Your mother has briefly and generally explained your situation to us, having also told of the recent incident between you two, which, she tells me, shook her up significantly. You and your mother have had great conflict, much of which has grown out of her past sins and mistakes. I want you to know that you two are by no means alone in parental/child relationships with troubles and problems. I truly do not know of anyone who has been spared.
I dreaded each day, knowing it was inescapable.
For my part, as a kid, I was not wanted when born. I came early, the firstborn, and I seem to have spoiled my parent’s good times by saddling them with the responsibility of child rearing. My mother was only 19, and with her youth and ignorance, I was obviously a “proving ground,” which added to the undesirableness. Her mother was miles away and had her own problems with a large family, so my mother had to go it alone. We were living in the country, and when it came time to go to school, my parents farmed me out to my great aunt and uncle for a year and a half because school would be closer.
The experience was bittersweet. While they doted on me, not having children of their own, I was very homesick for my parents, lonely, with no toys and no children to play with. My aunt and uncle believed in eating, and fed me treats until by age seven, I was twice the weight I should have been. As a result, I was teased and shunned in school. I was also wetting and soiling my pants, which added to the disgust people had of me, teachers and students often together having me as the object of their entertainment at my cost.
Added to that, my way home was also that of an eighth grade bully, who never failed to torment me. I dreaded each day, knowing it was inescapable. Added to that, my cousin was on that road, and while in private he would be my friend, in public he stood with the bully and those who laughed and scorned me, so betrayal was always there. Parents of other kids also joined the fun against me. Why did not my parents or my aunt and uncle do anything about it? I do not know. I do remember that when I complained and they called the parents and teacher, it was explained away and I was not believed. It was hell, Mark; it was hell.
Finally, when I returned home to go to another school for third grade, accompanying my brother in first grade, I felt the sting of separation. It was more than a sting; it was heart breaking. My aunt and uncle had become my parents. I was separated from my real parents, who had not cared enough to keep me at home, and then from the aunt and uncle who wept when I left (though I did not know it at the time). I was torn. Added to that, my parents could see that I had grown attached to my aunt and uncle, and I think they were hurt or jealous, so I was always feeling guilty for not loving my parents above my aunt and uncle.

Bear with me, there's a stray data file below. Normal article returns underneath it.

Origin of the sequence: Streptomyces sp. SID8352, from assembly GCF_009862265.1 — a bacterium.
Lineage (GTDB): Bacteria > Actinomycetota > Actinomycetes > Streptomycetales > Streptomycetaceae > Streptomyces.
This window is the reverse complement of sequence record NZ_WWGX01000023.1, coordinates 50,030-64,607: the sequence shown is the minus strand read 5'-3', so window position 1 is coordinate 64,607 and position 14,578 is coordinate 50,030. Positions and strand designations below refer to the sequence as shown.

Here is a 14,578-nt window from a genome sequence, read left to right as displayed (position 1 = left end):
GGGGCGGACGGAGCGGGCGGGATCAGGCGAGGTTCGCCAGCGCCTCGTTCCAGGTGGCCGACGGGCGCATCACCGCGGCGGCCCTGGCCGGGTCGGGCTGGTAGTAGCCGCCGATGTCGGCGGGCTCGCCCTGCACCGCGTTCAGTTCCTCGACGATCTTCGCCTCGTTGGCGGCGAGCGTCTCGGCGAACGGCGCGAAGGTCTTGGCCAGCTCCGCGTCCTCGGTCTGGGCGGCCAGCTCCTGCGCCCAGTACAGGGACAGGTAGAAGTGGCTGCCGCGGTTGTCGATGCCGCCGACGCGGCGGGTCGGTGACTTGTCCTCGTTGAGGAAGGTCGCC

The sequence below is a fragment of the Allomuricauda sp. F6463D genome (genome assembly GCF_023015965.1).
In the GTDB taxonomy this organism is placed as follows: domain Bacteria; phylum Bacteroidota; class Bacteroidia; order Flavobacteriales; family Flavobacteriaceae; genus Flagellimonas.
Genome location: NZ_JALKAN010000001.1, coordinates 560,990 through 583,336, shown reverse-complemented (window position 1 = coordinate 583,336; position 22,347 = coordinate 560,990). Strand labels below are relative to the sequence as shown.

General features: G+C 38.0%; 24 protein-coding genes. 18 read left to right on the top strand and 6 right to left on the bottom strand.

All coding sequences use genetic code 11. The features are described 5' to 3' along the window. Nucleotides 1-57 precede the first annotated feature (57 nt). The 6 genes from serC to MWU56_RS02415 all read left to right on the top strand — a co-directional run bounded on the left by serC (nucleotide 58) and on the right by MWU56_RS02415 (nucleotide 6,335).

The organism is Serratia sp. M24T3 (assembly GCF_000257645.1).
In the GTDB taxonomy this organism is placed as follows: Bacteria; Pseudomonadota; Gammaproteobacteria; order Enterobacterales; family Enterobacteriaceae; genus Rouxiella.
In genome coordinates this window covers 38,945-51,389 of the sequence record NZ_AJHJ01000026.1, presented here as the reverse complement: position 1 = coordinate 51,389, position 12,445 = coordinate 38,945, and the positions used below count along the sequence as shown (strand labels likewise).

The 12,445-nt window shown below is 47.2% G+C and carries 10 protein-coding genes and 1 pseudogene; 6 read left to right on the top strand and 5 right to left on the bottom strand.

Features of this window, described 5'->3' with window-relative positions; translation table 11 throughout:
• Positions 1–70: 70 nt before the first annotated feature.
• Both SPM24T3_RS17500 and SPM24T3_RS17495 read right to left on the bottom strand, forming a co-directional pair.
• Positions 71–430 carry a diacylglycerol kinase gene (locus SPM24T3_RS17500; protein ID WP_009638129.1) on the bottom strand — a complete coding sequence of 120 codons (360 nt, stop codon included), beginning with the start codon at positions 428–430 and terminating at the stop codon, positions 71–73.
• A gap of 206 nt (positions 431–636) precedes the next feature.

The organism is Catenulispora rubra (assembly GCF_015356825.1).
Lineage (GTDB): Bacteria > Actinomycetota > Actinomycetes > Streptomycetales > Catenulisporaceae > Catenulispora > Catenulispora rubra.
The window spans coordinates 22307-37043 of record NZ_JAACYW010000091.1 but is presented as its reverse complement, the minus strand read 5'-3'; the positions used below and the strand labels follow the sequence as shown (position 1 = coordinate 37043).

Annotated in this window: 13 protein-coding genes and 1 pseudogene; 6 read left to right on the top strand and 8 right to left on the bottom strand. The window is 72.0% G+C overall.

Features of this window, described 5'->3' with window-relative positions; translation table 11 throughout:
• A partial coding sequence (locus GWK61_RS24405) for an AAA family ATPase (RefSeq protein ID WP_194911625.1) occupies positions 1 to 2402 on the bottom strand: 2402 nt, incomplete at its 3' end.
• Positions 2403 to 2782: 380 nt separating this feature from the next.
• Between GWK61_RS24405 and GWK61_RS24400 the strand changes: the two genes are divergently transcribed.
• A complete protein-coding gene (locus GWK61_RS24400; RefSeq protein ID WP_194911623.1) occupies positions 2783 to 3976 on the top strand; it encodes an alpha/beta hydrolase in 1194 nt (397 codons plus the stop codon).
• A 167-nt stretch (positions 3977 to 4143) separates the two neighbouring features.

Disobeying God is where hell begins, and obeying Him is where it ends.
Furthermore, my parents constantly fought. For example, one day they were arguing as to whether one urinates or defecates first when going to the toilet! They got so angry, dad got physical with my mother. I cut in, at about age 8 or 9, and shouted, “How stupid can you two be?! Arguing and fighting over whether somebody pisses or shits first at the toilet!” Still angry, and dad almost turning on me with his wrath, they stopped fighting, told me to shut up, and went their way. They did not hurt me, not having the heart to do so, knowing they were so foolish. I relate this story to give you a sample of the kind of atmosphere in which I was raised. Do not get me wrong; there were some happy moments, and it was not all hell, but mostly, it was.
Yet have not all of us, at one time or another, been that way? Anger has no reason. Those apart from Christ are bound by their sins. My parents were no different from anybody else. Oh, they had religion (Catholic), but they too were a product of their parents, who were a product of theirs, all the way down to Adam, who sinned in the Garden of Eden, disobeying God. Disobeying God is where hell begins, and obeying Him is where it ends.
In later years when troubles would come, my mother blamed me. One day while I was living in Winnipeg, a city two hundred miles away from home, my brother went on a “fun spree” and, with a friend, shot up the town at night with a pellet gun…parking meters, car windows, the exhibition pavilion windows, that sort of thing. My mother was on the phone telling me I was responsible! I could not have been further removed from the incident, whether in word or deed. I was often blamed for, or suspected of, many things.
She had a nervous breakdown somewhere in those years, blamed it on me, and refused to see me at the hospital, giving the doctor instructions to keep me away. When my father told me of this, I was shocked, confused and very hurt. I knew that I was not a candidate for “The Best Behaved Kid” in the town or the block or even the house with four siblings, but I honestly did not know what I had done that would drive her or anyone to a breakdown. Nobody really could tell me. I was hurt not only because of something for which I was allegedly responsible, but I was hurting for my mother, who was hurting. When I tried to make amends, it was hopeless. There was no forgiveness, no give, no understanding, no love, nothing. Mark, life was shit. I need not put it any other way. “Call a spade a spade.”
All that had happened in my life, all the suffering, had been with purpose.
We were always poor, and when I headed off to college, I paid for it by playing guitar in bars (which cost me in school performance). Joining the Hudson’s Bay Company two years later, I began to earn money and bought my family expensive gifts, especially at Christmas. By this time they too had money, but I would receive something like a pair of socks from them. This would go on for years, with no points taken or lessons learned. I was always trying to be wanted or appreciated, but to no avail.
Then the Lord took a hold of my life (you can read about it in brief here: Our Testimonies). My life was miraculously turned around, but it took years, even decades after Jesus Christ first appeared to me, to realize the following: